We have an outdoor patio at my house which was made of concrete, but I don't think it ever got the finishing coat (it was supposed to be tiled but never happened) nor sealed and it has been there for 10 years or more. The concrete is really damaged in some spots, we already knew that. Today we decided to power wash it so we removed the damaged concrete which was already only sand in some places, so we can later resurface and fix it.

Before power wash: Before power wash

After power wash:

After power wash

As you can see the concrete is really really damaged in some places. Here are some close-ups:





How can we repair the holes?

My plan was to use a concrete repairing compound on the holes like this one:

Concrete repairing compound

Would this be appropriate to repair the holes? Should I add some kind of glue around the concrete holes before filling it with the compound? (I saw some video of one guy doing this)

After the holes were repaired the plan would be to resurface the whole concrete. How could I do this and leave a smooth finish? I was thinking of using this product: (sorry it is in Portuguese) https://secilpro.com/upload/documents/5cd04d0e01b89.pdf

Resurfacing compound

Would this work? If not what do you advise?

After resurfacing we wanted to seal it. Which sealant could I use? We wanted to paint over it if possible. I read about a liquid membrane sealer but I also think that you can't paint over them, am I right?

Also the concrete is a bit slopped so the water flows to the center drain. Resurfacing wouldn't ruin this right? In my view the resurface compound would just follow along the profile of the pre-existing concrete. I guess I just can't use self-leveling compound or I would ruin this slope, right?

Thank you everyone for the help, looking forward for answers :)

1 Answer 1


Thin coatings placed on top of bad concrete, especially slabs that already have numerous significant cracks, and is outdoors will rarely, if ever, be successful. You will spend a lot of time and money to bandaid it up only to have it fail in the next series of climate changes.

Best suggestion for the mess showing in your pictures is to:

  1. Rent a jack hammer and break up all of the existing slab into manageable sized pieces.
  2. Clear out all the old concrete pieces and haul away.
  3. Evaluate the old base materials. In all likelihood the base there is totally inadequate as evidenced by the major cracking in the old slab.
  4. If necessary dig out the old base materials and follow regional recommendations to lay in proper base materials appropriate to your climate zone, soil conditions.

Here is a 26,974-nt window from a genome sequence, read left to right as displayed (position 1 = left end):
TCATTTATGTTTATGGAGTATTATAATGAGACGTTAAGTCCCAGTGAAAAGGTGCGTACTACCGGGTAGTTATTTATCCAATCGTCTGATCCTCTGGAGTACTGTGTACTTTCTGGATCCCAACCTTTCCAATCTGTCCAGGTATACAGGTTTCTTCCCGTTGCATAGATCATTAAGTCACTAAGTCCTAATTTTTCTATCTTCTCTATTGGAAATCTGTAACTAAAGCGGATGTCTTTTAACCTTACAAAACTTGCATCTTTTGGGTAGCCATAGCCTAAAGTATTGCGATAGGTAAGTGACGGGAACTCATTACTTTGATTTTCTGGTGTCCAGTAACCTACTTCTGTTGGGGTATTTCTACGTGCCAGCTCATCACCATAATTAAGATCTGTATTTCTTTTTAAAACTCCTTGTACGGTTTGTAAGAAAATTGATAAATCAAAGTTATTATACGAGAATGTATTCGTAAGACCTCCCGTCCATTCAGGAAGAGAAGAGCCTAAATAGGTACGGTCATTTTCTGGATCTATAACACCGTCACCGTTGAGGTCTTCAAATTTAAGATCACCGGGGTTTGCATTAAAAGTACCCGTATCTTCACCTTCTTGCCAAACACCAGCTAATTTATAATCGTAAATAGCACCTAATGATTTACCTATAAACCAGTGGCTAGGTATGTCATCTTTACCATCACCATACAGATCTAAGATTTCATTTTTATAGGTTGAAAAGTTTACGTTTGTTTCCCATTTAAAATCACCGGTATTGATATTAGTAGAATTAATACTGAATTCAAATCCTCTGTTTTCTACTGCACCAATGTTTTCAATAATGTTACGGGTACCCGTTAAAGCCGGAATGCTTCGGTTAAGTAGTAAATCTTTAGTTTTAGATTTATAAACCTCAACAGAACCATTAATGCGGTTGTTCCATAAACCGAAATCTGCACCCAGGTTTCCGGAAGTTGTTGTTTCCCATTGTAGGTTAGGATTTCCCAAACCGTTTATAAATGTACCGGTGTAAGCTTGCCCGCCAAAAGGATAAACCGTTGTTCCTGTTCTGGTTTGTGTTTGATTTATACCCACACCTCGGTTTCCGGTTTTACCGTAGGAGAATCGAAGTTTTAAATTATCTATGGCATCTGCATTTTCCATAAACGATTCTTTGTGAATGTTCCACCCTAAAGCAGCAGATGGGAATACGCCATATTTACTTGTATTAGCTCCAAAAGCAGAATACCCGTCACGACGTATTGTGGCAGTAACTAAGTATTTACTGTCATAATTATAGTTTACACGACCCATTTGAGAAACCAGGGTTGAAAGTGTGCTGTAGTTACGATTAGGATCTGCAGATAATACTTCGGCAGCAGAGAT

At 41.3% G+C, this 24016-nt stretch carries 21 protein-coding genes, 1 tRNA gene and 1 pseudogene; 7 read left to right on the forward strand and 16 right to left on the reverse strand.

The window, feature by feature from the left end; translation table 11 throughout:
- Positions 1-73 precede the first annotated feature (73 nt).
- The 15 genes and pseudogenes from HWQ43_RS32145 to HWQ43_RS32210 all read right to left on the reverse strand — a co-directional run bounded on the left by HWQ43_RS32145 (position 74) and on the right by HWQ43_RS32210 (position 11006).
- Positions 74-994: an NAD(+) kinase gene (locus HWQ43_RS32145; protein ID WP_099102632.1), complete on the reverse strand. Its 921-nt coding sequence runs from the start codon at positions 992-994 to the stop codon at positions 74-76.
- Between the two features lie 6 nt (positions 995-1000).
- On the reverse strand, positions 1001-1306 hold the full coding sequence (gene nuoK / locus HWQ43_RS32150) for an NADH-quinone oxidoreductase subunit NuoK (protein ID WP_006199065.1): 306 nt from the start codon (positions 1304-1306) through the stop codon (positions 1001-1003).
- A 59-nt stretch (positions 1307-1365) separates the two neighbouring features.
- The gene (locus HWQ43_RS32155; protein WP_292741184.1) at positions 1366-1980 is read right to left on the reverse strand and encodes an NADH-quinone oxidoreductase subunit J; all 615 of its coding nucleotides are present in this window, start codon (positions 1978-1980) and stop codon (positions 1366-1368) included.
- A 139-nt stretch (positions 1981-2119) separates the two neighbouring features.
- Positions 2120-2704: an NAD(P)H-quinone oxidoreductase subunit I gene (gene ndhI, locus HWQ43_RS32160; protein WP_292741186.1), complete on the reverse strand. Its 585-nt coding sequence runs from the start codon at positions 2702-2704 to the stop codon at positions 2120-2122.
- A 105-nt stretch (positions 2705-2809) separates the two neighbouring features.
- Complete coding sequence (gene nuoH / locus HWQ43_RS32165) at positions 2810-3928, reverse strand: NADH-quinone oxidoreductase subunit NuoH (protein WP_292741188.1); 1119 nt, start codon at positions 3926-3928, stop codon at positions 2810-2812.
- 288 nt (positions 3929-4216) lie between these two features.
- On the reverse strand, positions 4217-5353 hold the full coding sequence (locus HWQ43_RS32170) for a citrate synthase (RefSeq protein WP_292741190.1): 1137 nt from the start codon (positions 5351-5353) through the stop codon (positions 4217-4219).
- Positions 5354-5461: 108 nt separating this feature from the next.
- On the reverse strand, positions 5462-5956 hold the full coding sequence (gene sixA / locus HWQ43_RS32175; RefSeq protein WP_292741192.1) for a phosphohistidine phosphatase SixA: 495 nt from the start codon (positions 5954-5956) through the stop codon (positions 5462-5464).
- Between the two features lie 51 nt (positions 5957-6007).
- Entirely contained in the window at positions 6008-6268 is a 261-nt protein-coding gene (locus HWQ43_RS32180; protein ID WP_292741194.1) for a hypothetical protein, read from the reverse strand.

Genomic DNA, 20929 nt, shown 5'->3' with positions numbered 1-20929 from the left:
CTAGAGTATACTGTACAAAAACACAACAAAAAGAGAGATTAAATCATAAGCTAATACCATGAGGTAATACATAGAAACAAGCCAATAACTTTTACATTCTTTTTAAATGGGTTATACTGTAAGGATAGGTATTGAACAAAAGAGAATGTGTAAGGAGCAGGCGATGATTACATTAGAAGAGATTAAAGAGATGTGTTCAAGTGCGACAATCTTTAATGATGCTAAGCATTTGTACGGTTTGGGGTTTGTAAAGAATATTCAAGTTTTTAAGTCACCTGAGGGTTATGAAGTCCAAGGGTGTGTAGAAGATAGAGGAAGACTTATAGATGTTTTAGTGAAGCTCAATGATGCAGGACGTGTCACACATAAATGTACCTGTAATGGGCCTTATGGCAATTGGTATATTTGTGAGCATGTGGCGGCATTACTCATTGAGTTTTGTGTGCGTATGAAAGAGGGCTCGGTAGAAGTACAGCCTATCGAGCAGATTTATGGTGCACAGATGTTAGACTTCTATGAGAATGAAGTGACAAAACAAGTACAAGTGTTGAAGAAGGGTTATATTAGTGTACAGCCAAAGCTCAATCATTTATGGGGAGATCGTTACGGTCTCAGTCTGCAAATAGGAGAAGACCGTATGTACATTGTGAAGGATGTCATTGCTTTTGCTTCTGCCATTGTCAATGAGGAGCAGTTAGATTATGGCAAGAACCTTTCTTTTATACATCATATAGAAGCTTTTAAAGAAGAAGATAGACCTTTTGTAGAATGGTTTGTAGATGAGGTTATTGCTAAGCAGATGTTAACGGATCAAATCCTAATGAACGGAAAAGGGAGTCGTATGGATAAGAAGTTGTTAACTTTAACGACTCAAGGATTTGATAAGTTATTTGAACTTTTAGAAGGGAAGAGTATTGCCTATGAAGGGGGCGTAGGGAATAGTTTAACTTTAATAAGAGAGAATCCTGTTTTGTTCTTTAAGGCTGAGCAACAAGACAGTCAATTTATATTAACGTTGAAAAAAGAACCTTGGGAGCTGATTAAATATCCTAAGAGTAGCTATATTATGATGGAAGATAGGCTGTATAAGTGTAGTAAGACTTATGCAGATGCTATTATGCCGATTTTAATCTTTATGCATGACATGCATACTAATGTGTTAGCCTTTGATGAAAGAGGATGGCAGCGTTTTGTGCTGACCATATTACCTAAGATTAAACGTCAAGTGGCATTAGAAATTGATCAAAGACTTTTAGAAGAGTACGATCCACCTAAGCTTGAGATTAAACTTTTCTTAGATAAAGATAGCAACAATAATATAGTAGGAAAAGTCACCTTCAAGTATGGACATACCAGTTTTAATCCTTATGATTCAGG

5. Prepare the site with new edge forms to define the periphery of the replacement slab.
  6. Lay in a combination of mesh wire and a grid of tied together rebar to hold the slab together in the event that small fracture cracks occur. Make triple sure that the mesh and rebar is properly positioned so that it is within the thickness of the slab. It does no good if it is left laying on the base material with the concrete just poured on top of it.
  7. Pour the new slab. Highly recommend that the poured mix come out of a delivered redi-mix truck so that you get a professional mix appropriate to your area / project. A home mixed or small wheelbarrow mixing done from pre-mixed bags will not yield a quality job that will last for years. The existing old concrete and how it is failing seems to indicate that it was done in the way I am recommending that you avoid.
  8. Properly screed and finish the concrete after pouring. Professional tools should be used.
  9. Apply proper post pour care for the concrete slab while it cures. This may include wetting it down and possible even covering if there is a lot of hot sun that can make it dry out too fast.

For the steps outlined above numbered 4 through 8 you may want to really consider hiring a professional crew to come in to do the work. Unless you have good experience with concrete this may not be a project to tackle as a DIY. If you do hire a professional crew make sure that you check out references and look at similar projects that they have completed before. Also make sure that you work with a contract that includes some responsibility on the part of the contractor to repair or replace the project if it turns into a mess like you currently have on your property within 1 or 2 years. (It is highly unlikely that you can get any type of contractor warranty for any more than a year or so).

  • Hello, Thank you so much for the advice! Sadly redoing all the slab is not really an option. I know it would be the best choice. My mom is the owner of the house and says it would be too expensive. Could I use an angle grinder with a diamond blade and cut around the cracks so as to open them and see until where the damage goes? After that start with a primer, not just any primer but a bonding agent/coupling agent/adhesive-promoting agent especially for concrete. Once that has dried fill the holes with that repairing compound and add mesh/rebar in the holes to make it stronger?
    – Diogo
    Jul 11, 2020 at 9:49
  • One guy suggested that in another forum, like you he also said my best option would be to redo the slab because the repair might fail again and I would lose time. Do you think is it worth giving a try at the repair part? Because I don't think all of the slab is bad. those parts that are horrible were the parts that got lots of water, but I am not sure.
    – Diogo
    Jul 11, 2020 at 9:49

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